US Army Base To Buy Banned Honeywell SurveillanceBy John Honovich, Published on Sep 17, 2019
The U.S. Army's Fort Gordon, home to their Cyber Center of Excellence, has issued a solicitation to purchase Honeywell products that are US government banned.
This is virtually certain to be canceled but the fact that it was published by the GSA shows the dangers of OEMing, the complicity of large American companies like Honeywell, and the problems of policing cyber supply chains.
Why Honeywell is Banned
For those unfamiliar with the video surveillance industry, this would understandably seem confusing. The problem is that, for many years, quietly, Honeywell has relabelled Chinese products passing them off under the Honeywell brand. We exposed this in 2018 featuring this video:
In 2018, the US NDAA include a section banning video surveillance 'produced' by companies deemed high risk including PRC manufacturers Dahua and Hikvision. Honeywell is a long-term and continues to be, despite the ban, customer of Dahua.
US Army Base Buying Banned Honeywell
Fort Gordon issued a solicitation to buy 54 Honeywell cameras, as excerpted below:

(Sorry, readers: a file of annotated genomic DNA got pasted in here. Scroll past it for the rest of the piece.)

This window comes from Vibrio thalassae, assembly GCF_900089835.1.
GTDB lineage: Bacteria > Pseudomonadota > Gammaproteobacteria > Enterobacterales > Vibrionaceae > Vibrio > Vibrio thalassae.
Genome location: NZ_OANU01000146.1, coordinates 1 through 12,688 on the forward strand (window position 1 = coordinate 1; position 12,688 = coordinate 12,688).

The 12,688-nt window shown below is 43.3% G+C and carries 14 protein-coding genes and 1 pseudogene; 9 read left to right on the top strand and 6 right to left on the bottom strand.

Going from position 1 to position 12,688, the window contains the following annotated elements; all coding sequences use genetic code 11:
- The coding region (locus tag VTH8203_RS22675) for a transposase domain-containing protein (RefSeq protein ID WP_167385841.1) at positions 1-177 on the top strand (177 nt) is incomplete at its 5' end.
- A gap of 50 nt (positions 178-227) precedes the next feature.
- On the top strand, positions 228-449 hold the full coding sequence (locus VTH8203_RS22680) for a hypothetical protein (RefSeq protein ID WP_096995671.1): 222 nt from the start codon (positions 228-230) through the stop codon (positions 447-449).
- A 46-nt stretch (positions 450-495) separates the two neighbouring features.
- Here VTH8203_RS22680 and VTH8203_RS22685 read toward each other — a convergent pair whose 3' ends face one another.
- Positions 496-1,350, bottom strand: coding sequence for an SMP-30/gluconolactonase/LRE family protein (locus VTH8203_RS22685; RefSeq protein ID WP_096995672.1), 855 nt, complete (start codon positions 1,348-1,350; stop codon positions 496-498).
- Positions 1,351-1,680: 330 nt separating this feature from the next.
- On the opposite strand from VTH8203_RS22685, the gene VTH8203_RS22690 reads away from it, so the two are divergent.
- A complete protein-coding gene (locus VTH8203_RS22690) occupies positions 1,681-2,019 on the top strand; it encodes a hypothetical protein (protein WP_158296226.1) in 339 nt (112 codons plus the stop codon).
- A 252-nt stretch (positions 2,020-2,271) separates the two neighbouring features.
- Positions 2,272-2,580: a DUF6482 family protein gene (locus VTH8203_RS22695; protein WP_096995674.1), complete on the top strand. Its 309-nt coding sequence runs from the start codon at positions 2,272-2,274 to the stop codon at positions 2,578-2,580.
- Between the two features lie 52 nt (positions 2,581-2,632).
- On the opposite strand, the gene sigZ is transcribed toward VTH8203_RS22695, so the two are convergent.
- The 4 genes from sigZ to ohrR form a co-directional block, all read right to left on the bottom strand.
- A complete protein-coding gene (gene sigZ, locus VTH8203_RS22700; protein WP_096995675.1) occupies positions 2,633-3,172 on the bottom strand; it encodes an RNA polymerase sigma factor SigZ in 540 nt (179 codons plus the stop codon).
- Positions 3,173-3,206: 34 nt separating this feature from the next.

In defense of the US Army, it is hard to tell that this Honeywell model, from their 'Performance Series' is banned. Honeywell only labels which of its video surveillance cameras are not banned, e.g., the new OEMed from Taiwan Vivotek '30 Series', as the excerpt below shows:
Honeywell has chosen to hide from the public that their other series, such as the 'Performance' series models being solicited here, are banned. In an interview last month, IPVM notified Honeywell management of this issue. Honeywell, as evidenced by their current 'Performance' Series webpage still chooses to hide this.
Worse Fresh Wiretapping Vulnerability
Making this worse, earlier this month, Honeywell quietly disclosed, only after IPVM publicly called them out, a Dahua wiretapping vulnerability that the Honeywell model the US Army is soliciting suffers from, excerpted below:
The challenge for the US government is that dozens of US companies, including major US brands like Honeywell, UTC, and Stanley, buy these banned products, put their own label on them, fooling the public.
Over time, we are confident that things will improve but many corporations are all too happy to take advantage of this opportunity until the public becomes better informed.